If you are reading this article the chances are that you have tens, perhaps hundreds, of books at home. Perhaps you are wondering what books you will receive for Christmas and whether you’ll be able to find space for them.
 
Yet we should not assume that all households are the same. Earlier this month, the National Literacy Trust published the results of its survey, which found that more than 9 per cent of children did not have any books at home. That equates to more than 770,000 children.
 
This is where early years settings and schools fill a vital gap. By teaching all young children, regardless of their background, how to read and develop their language skills.
 
We were to some extent caught in the debate about phonics. But I hope it is clear that reading is much more than recognising words on a page.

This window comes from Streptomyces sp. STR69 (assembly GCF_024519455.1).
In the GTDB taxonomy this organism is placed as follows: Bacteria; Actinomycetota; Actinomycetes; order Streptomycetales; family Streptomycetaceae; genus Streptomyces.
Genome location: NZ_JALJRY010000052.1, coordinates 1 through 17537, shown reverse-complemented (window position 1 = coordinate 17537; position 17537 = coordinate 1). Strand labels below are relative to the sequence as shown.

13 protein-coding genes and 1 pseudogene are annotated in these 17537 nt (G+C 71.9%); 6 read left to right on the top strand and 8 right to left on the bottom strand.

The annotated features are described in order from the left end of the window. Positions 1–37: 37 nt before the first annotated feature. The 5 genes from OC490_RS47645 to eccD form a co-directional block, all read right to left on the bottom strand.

By reading, we mean children hearing and joining in with stories and rhymes, and singing with their friends. Learning stories and rhymes by heart is a great way to develop language and literacy. By hearing and repeating stories and ideas about the world around them, children increase their vocabulary and understanding. And that will be the foundation for all learning from Year 1 onwards.
 
In 2018, as our corporate strategy set out, Ofsted will be a force for improvement through intelligent, responsible and focused inspection. Through the Ofsted Big Conversation and National Consultative Forum we will be willing to address criticisms and take on board feedback. But, in the meantime, I’d like to wish you all a Merry Christmas and a Happy New Year.